PORSCHE 356 B 1600 ROADSTER BY DRAUZ
The Porsche 356 was very much a father and son design effort with Dr. Ferdinand Porsche senior initially creating the Type 64 around 1938 with the intention of building three cars to compete in the planned 1939 Berlin-Rome road race, and the three competition cars were indeed built however the situation Europe forced the cancellation of the race. Of the three Type 64 cars only one survived the war and it remained in the ownership of Dr. Ferdinand Porsche’s son Ferry. The Type 64 was very much the design concept taken from Dr. Porsche’s design of the “KDF Wagon” which would later come to be known as the “Volkswagen” or “People’s Car“.
During the war Dr. Ferdinand Porsche worked on military design work including many of the German tanks and at war’s end he was interned by the French in conditions that did not help the health of the aging engineer. It was in 1951, not long after his release, that Dr. Ferdinand Porsche passed away leaving his son Ferry to take the helm of the family company along with his sister Louise. Ferry Porsche began his design for the new Porsche sports car with a mid-engine design which was called the No. 1 simply because it was the first prototype car to bear the Porsche name.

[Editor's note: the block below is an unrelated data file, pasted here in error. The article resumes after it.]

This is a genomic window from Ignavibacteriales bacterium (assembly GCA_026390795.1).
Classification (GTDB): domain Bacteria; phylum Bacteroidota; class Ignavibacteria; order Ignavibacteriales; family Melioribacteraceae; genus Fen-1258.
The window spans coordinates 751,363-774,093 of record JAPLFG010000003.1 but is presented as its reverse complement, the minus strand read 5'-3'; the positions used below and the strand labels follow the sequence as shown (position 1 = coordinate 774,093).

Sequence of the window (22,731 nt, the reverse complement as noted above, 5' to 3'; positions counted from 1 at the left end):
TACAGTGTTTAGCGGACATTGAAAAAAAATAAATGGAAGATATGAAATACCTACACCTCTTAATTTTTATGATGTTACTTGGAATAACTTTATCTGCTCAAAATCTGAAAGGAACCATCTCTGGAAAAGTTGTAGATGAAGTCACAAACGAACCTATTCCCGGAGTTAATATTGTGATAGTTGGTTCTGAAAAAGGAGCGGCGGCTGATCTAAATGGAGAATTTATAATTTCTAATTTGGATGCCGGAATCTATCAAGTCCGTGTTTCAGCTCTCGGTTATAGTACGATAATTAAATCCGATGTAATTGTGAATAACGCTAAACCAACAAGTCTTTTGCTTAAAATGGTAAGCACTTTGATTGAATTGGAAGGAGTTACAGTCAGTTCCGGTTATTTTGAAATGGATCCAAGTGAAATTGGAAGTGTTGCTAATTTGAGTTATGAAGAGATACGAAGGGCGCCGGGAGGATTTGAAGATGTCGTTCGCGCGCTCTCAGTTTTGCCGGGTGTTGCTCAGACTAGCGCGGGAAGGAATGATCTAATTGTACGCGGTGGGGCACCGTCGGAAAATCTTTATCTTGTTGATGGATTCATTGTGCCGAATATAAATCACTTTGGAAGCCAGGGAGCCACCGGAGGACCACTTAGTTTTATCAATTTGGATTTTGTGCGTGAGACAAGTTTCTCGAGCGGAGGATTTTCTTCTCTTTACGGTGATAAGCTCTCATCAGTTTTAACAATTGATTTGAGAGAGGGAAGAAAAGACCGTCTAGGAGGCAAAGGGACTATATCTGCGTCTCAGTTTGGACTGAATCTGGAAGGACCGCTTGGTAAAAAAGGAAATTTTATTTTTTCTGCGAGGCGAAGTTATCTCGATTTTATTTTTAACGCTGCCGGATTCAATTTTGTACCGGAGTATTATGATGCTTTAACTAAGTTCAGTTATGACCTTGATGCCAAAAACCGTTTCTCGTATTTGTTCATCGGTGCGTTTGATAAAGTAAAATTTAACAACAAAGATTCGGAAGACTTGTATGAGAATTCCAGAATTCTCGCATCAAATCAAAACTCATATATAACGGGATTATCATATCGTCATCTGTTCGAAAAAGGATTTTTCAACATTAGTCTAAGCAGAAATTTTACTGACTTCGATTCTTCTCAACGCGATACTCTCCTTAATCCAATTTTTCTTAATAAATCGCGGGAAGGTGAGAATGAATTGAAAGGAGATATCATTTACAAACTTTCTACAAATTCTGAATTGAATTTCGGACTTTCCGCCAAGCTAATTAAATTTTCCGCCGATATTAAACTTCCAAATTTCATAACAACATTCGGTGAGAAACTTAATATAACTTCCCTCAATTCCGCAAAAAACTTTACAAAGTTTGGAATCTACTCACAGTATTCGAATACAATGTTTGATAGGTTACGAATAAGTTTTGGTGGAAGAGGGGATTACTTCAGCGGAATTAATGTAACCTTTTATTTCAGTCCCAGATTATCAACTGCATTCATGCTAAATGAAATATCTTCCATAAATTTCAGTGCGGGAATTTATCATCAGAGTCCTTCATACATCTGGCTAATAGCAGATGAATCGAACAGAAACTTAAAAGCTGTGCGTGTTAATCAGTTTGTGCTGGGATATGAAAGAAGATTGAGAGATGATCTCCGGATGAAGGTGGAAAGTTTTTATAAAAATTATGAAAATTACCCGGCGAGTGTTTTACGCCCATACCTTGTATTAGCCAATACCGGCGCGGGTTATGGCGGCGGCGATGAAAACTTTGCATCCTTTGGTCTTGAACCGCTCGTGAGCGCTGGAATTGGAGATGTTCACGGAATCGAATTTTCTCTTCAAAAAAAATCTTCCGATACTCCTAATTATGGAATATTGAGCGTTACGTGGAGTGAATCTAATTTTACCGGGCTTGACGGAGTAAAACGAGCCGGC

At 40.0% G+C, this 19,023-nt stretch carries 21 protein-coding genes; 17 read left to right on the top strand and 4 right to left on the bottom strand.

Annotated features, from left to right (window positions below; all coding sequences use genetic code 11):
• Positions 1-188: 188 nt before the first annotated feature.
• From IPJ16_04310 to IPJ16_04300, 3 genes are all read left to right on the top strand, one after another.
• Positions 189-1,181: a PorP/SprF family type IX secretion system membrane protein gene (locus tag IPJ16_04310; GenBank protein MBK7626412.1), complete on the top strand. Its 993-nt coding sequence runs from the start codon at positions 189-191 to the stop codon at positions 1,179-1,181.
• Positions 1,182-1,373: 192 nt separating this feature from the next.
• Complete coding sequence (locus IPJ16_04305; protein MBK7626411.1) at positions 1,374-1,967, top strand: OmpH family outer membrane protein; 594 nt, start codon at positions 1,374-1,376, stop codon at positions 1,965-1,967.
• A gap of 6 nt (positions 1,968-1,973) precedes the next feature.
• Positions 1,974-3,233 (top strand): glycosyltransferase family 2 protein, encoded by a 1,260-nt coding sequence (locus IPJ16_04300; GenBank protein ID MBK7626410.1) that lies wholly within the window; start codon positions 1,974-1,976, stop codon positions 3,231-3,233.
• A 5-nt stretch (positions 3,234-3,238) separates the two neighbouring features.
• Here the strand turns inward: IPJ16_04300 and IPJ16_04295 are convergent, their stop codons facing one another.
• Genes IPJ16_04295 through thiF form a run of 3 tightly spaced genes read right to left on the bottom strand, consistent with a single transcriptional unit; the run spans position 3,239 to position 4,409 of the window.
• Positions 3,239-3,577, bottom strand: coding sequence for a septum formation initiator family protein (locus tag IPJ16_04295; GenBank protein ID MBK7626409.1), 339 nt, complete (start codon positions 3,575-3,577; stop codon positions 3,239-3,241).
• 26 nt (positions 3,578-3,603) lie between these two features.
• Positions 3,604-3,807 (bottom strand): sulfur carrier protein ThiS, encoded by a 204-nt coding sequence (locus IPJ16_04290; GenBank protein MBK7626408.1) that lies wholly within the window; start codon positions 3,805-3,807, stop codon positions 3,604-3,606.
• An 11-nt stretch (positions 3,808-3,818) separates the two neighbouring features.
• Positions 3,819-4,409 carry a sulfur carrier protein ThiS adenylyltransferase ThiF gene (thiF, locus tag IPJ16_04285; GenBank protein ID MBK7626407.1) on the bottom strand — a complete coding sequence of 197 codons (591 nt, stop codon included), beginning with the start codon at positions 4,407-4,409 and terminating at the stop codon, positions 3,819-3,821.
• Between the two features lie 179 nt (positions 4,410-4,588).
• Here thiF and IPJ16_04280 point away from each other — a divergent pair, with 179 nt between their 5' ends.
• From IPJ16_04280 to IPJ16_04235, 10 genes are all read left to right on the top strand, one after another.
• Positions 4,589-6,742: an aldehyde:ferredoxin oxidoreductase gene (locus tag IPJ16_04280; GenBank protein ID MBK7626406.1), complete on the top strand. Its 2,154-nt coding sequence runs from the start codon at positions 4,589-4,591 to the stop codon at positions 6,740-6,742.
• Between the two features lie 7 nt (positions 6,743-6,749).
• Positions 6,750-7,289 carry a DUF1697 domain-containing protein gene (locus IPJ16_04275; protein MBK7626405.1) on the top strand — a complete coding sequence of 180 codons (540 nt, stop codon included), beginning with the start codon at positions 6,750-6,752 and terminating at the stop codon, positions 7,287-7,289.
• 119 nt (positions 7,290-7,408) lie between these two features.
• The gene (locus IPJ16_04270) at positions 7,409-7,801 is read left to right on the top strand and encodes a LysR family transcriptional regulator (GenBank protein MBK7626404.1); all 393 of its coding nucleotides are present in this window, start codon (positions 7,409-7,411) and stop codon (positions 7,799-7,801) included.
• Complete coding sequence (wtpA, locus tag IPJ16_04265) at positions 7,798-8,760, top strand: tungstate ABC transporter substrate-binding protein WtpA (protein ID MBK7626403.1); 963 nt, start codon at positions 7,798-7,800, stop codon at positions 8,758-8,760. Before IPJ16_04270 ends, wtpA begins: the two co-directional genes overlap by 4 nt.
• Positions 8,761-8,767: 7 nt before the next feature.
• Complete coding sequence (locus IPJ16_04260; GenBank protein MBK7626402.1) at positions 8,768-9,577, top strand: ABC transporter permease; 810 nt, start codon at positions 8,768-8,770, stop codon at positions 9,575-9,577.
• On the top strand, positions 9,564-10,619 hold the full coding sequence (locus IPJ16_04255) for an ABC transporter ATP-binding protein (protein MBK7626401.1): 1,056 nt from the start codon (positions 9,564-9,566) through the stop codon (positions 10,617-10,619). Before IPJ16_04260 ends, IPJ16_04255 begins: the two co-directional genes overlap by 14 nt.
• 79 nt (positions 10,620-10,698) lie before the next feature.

The first Porsche 356 featured an aluminum body and was on the road in 1948. The earliest cars were produced in Carinthia (Gmünd) in Austria with aluminum bodywork but when Porsche moved operations to Zuffenhausen in Germany in 1950 the bodywork was changed over to steel construction partly to keep costs affordable and also to keep the bodywork durable. Between 1948 until 1950 only about fifty cars were made.
The 356 remained largely unnoticed by the world until one was entered in the 24 Hours Le Mans for 1951 and came away with a class win. Owners of Porsche 356 automobiles were entering them in race and rally competition and the little car was fast building up some “street cred“. By 1953 Porsche gained some notable “street cred” in the Carrera Panamericana road race which crossed Mexico starting at the Texas border. A Porsche 356 piloted by José Herrarte from Guatemala won the small car class. So when Porsche introduced their new four cam engine in 1954 they called it the Carrera, a name that Porsche has adopted ever since.